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Land application of mine water causes minimal uranium loss offsite in the wet-dry tropics: Ranger Uranium Mine, Northern Territory, Australia

Mumtaz, Saqib, Streten, Claire, Parry, David L., McGuinness, Keith A., Lu, Ping and Gibb, Karen S. (2015). Land application of mine water causes minimal uranium loss offsite in the wet-dry tropics: Ranger Uranium Mine, Northern Territory, Australia. Journal of Environmental Radioactivity,149:121-128.

Document type: Journal Article
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IRMA ID 75039815xPUB965
Title Land application of mine water causes minimal uranium loss offsite in the wet-dry tropics: Ranger Uranium Mine, Northern Territory, Australia
Author Mumtaz, Saqib
Streten, Claire
Parry, David L.
McGuinness, Keith A.
Lu, Ping
Gibb, Karen S.
Journal Name Journal of Environmental Radioactivity
Publication Date 2015
Volume Number 149
ISSN 0265-931X   (check CDU catalogue  open catalogue search in new window)
Scopus ID 2-s2.0-84938334211
Start Page 121
End Page 128
Total Pages 8
Place of Publication United Kingdom
Publisher Elsevier Ltd
Field of Research ENVIRONMENTAL SCIENCES
HERDC Category C1 - Journal Article (DIISR)
Abstract Ranger Uranium Mine (RUM) is situated in the wet-dry tropics of Northern Australia. Land application (irrigation) of stockpile (ore and waste) runoff water to natural woodland on the mine lease is a key part of water management at the mine. Consequently, the soil in these Land Application Areas (LAAs) presents a range of uranium (U) and other metals concentrations. Knowledge of seasonal and temporal changes in soil U and physicochemical parameters at RUM LAAs is important to develop suitable management and rehabilitation strategies. Therefore, soil samples were collected from low, medium, high and very high U sites at RUM LAAs for two consecutive years and the effect of time and season on soil physicochemical parameters particularly U and other major solutes applied in irrigation water was measured. Concentrations of some of the solutes applied in the irrigation water such as sulphur (S), iron (Fe) and calcium (Ca) showed significant seasonal and temporal changes. Soil S, Fe and Ca concentration decreased from year 1 to year 2 and from dry to wet seasons during both years. Soil U followed the same pattern except that we recorded an increase in soil U concentrations at most of the RUM LAAs after year 2 wet season compared to year 2 dry season. Thus, these sites did not show a considerable decrease in soil U concentration from year 1 to year 2. Sites which contained elevated U after wet season 2 also had higher moisture content which suggests that pooling of U containing rainwater at these sites may be responsible for elevated U. Thus, U may be redistributed within RUM LAAs due to surface water movement. The study also suggested that a decrease in U concentrations in LAA soils at very high U (>900 mg kg−1) sites is most likely due to transport of particulate matter bound U by surface runoff and U may not be lost from the surface soil due to vertical movement through the soil profile. Uranium attached to particulate matter may reduce its potential for environmental impact. These findings suggest that U is effectively adsorbed by the soils and thus land application may serve as a useful tool for U management in the wet-dry tropics of northern Australia.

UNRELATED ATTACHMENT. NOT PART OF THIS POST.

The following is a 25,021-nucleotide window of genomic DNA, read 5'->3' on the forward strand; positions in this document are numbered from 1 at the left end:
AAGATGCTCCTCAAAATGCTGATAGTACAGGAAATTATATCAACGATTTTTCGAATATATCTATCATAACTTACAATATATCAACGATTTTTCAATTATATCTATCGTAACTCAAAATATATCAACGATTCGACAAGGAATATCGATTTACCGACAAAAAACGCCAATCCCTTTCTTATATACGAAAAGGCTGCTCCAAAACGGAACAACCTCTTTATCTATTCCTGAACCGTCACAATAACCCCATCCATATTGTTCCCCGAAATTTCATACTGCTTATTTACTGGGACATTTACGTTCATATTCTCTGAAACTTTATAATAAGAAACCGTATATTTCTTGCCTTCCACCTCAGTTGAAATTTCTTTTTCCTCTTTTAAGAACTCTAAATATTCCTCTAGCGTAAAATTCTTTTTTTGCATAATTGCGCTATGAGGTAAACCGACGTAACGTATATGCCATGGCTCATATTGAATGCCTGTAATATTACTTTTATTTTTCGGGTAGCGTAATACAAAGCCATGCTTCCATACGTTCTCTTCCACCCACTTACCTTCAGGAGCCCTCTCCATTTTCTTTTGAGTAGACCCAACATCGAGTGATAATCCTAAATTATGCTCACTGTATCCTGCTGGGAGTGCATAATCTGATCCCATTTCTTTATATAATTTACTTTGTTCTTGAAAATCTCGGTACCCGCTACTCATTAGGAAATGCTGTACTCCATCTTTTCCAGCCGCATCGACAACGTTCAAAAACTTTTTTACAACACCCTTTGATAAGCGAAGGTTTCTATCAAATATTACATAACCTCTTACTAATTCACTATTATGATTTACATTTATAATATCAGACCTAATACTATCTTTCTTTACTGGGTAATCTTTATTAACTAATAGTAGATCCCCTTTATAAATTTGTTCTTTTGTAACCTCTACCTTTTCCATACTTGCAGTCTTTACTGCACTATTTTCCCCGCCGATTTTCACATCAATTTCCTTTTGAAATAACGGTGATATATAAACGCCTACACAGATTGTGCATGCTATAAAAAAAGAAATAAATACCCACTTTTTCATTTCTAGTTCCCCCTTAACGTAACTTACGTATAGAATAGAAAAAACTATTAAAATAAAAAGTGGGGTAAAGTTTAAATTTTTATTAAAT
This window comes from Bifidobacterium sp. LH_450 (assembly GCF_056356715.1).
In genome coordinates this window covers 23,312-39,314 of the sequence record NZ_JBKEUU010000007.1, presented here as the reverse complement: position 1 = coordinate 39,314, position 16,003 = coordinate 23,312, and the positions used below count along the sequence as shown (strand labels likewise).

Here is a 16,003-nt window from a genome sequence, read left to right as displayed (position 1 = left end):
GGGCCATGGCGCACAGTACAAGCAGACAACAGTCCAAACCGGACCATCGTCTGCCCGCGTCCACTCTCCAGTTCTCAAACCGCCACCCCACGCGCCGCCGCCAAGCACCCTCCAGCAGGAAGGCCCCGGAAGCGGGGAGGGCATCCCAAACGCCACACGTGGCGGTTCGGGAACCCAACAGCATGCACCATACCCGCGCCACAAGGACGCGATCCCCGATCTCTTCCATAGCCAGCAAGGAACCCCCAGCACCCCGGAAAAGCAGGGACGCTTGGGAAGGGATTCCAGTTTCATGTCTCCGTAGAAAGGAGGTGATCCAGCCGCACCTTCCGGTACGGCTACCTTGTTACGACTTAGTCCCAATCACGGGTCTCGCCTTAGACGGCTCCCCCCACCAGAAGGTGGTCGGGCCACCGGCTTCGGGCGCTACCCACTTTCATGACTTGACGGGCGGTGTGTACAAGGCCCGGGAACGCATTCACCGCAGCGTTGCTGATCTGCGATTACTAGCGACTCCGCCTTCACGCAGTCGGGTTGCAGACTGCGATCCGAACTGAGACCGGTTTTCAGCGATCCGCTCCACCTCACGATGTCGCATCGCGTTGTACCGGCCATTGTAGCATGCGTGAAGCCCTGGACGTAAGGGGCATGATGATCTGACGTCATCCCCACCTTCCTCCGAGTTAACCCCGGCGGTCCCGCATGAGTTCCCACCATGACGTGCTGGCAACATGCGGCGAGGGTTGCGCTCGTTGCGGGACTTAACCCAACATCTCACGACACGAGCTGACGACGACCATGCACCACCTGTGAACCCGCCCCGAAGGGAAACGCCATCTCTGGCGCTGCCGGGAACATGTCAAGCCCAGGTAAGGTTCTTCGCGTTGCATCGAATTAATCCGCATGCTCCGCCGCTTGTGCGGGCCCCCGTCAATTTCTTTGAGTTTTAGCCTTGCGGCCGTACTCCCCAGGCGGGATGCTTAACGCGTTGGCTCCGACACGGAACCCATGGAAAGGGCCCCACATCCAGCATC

Keywords Ranger Uranium Mine
Land Application Areas
Uranium concentration
Physicochemical parameters
Irrigation water
Seasonal changes
DOI http://dx.doi.org/10.1016/j.jenvrad.2015.07.014   (check subscription with CDU E-Gateway service for CDU Staff and Students  check subscription with CDU E-Gateway in new window)
 
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